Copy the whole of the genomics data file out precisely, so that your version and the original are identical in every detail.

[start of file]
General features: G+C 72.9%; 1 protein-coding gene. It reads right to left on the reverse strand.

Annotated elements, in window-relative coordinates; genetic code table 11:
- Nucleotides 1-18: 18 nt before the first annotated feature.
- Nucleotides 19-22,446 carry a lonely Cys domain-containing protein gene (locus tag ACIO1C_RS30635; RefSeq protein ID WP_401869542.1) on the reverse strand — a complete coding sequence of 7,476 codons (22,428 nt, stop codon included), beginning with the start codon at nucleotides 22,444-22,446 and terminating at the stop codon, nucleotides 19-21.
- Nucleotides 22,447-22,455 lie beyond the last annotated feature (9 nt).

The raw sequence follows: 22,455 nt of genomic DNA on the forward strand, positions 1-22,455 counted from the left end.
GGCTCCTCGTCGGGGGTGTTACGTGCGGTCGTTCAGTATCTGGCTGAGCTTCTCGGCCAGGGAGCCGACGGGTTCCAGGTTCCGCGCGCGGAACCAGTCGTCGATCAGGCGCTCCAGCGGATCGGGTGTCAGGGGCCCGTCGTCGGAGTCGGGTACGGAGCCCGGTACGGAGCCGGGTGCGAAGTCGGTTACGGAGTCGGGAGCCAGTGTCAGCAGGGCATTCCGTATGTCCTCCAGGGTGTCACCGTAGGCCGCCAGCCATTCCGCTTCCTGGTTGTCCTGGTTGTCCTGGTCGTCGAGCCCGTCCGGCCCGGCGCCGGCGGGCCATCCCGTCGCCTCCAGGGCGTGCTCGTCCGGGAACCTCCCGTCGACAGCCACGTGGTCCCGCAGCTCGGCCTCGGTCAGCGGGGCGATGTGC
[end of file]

General features: G+C 72.9%; 1 protein-coding gene. It reads right to left on the reverse strand.

Annotated elements, in window-relative coordinates; genetic code table 11:
- Nucleotides 1-18: 18 nt before the first annotated feature.
- Nucleotides 19-22,446 carry a lonely Cys domain-containing protein gene (locus tag ACIO1C_RS30635; RefSeq protein ID WP_401869542.1) on the reverse strand — a complete coding sequence of 7,476 codons (22,428 nt, stop codon included), beginning with the start codon at nucleotides 22,444-22,446 and terminating at the stop codon, nucleotides 19-21.
- Nucleotides 22,447-22,455 lie beyond the last annotated feature (9 nt).

The raw sequence follows: 22,455 nt of genomic DNA on the forward strand, positions 1-22,455 counted from the left end.
GGCTCCTCGTCGGGGGTGTTACGTGCGGTCGTTCAGTATCTGGCTGAGCTTCTCGGCCAGGGAGCCGACGGGTTCCAGGTTCCGCGCGCGGAACCAGTCGTCGATCAGGCGCTCCAGCGGATCGGGTGTCAGGGGCCCGTCGTCGGAGTCGGGTACGGAGCCCGGTACGGAGCCGGGTGCGAAGTCGGTTACGGAGTCGGGAGCCAGTGTCAGCAGGGCATTCCGTATGTCCTCCAGGGTGTCACCGTAGGCCGCCAGCCATTCCGCTTCCTGGTTGTCCTGGTTGTCCTGGTCGTCGAGCCCGTCCGGCCCGGCGCCGGCGGGCCATCCCGTCGCCTCCAGGGCGTGCTCGTCCGGGAACCTCCCGTCGACAGCCACGTGGTCCCGCAGCTCGGCCTCGGTCAGCGGGGCGATGTGC